This past weekend I got in the water. Temps were in the high 80's all weekend at the beach; it was a weekend of golden sunshine and fun wave time with all the boys in my life. Saturday just my oldest son, Lohgan, and I went to the beach at Oceanside Harbor. Lohgan thought it was great to be teaching me. Once he made sure my wetsuit wasn't on backwards or anything he had me lay on the sand and we practiced the pop up. I can tell you now that it's much easier on sand than out in the water. Lohgan took note that I am "goofy-foot," meaning that I naturally stand on the board with my right foot leading. I guess it's called goofy because more people naturally stand with their left foot forward. (By the way, one way to figure out whether you are regular or goofy is for someone to come up behind you and push you forward rather hard. Whatever foot you naturally put forward to catch yourself is how you will naturally be most comfortable leading with when you surf. Saw that in one of my You Tube videos.) Once in the water we began with my son helping me get lined up and pushing me into waves. Can I just say HILARIOUS! We had the perfect conditions for hilarity: choppy, larger-than-usual waves, my unsteadiness on the board (it doesn't stay steady like my yoga mat), Lohgan with a GoPro rolling, to make sure nothing video-worthy gets by him, and my sheer determination to not get out of the water until I rode some white wash in at least once or twice. Saturday's session was about two hours, and of the probably 30 waves I attempted, I succeeded in standing up on and riding in about 4. Success!! Success?? Success.
Sunday was even choppier, and this time the whole crew came down. Both my husband, Scott, and Lohgan had turns helping me out on Sunday, but it was Scott's suggestion that I move South, closer to the jetty, that finally got me upright on my board during this session. That, and his strong push into the waves. He also suggested I position myself very close to where the inside set of waves were breaking so that I could make use of the momentum and power in that water right after the waves broke. I stayed in the water for awhile after he got out, and I was able to catch two waves on my own. The best ride of the weekend was a wave I caught myself and rode all the way in. Not a super fast-moving wave, but enough that I got a nice long ride, and that was really fun. Another highlight to Sunday's session was time I spent pushing my youngest son, Dakota, into waves on the board. He's a natural, and I loved watching him just pop up so easily- grinning back at me and cracking up every time he crashed.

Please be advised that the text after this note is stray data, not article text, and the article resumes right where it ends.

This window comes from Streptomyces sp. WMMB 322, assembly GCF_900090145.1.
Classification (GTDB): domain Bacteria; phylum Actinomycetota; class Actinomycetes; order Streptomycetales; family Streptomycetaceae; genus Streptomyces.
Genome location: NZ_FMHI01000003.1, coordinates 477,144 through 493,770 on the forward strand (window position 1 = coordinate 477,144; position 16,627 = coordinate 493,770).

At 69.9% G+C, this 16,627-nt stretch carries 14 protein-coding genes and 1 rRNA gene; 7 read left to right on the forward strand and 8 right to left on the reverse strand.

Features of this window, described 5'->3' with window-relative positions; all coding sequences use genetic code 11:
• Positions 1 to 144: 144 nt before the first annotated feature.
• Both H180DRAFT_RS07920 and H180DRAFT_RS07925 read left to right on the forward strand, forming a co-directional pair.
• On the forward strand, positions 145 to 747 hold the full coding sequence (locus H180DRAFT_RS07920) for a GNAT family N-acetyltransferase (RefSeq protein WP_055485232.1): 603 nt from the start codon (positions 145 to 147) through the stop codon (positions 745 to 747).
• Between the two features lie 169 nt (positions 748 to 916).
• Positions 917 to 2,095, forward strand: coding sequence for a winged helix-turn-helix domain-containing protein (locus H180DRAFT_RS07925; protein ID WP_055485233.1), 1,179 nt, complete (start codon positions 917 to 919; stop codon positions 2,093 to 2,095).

My learning in the world of surf this week was quite a bit:
This week began my surf adventure, and I gotta tell ya- I'm excited and having fun already. I decided to start at the beginning- to try to learn some of the basics before I head into the water. Since technology is a tool we must use as part of this project I started with quite a few learning-to-surf videos that I added to a playlist I created on You Tube. After watching about 10 videos I have come to the conclusion that there are a LOT of cheesy surf videos out there. I was forced to edit and add to my playlist as I encountered videos that featured music that drowned out the instructional audio, or more footage of the instructor surfing than actual instruction. As I embark on this 20% project I keep in mind that I would like to do this with my own students, so the lesson I am learning from Part 1 of my project is the importance of evaluating resources. Every topic is going to have its nuances in terms of how to spot quality resources, and so far with surf instruction videos I can see I have to look for good audio, an open and laid-back, but thorough, instructor who remembers what it was like to be a beginning surfer (by the way, beginning surfers are aptly called kooks). In my search for resources I also found a few great sites that offer definitions for the many words that make up surf lingo, and these sites also offer lots of beginner tips. So far from my videos I've learned a lot about equipment and I've begun learning and practicing the "pop up." I'm searching for some good videos on the topic of duck diving, as I know that is a skill I will need as well.
Equipment: I have a foam longboard that I will be using as I learn. It is light and soft, so hopefully it will provide good buoyancy and will go easy on my noggin when it inevitably pops up and smacks me. My surf vocabulary lessons have taught me the parts of the board: nose, tail, fins, rails, leash, and deck. My husband and sons are excited about me learning to surf, and so I welcome their advice and expertise as well. Scott, my husband suggested that we shop for a wetsuit this weekend, as the water temps are dropping a bit, and I'll be more comfortable in the water if I'm not freezing. So this weekend we did just that. We found a great deal on a women's Rip Curl, so I just made the investment and called it a day. By investing in the wetsuit I am stating my intention to really learn this and incorporate it into my life. Scott and I take many surf vacations so that he can check out the wave experience in exotic locations (my favorite trips have been to Bali and El Salvador). Usually on these trips I run or just enjoy the beach while he surfs. Maybe this project will help me want to get in the water with him on our next adventure!
I had some long runs to do this weekend, as I am preparing for a big relay race in two weeks, so I didn't get in the water. But next weekend I'll be tapering off my running, and my boys are excited about the plan to hit the beach both days. I should have some great embarrassing footage of my beginning attempts on the board, so stay tuned! This week I'll continue my search for the best instructional videos and add to my surfer vocabulary. Here's me making my first investment into surfing: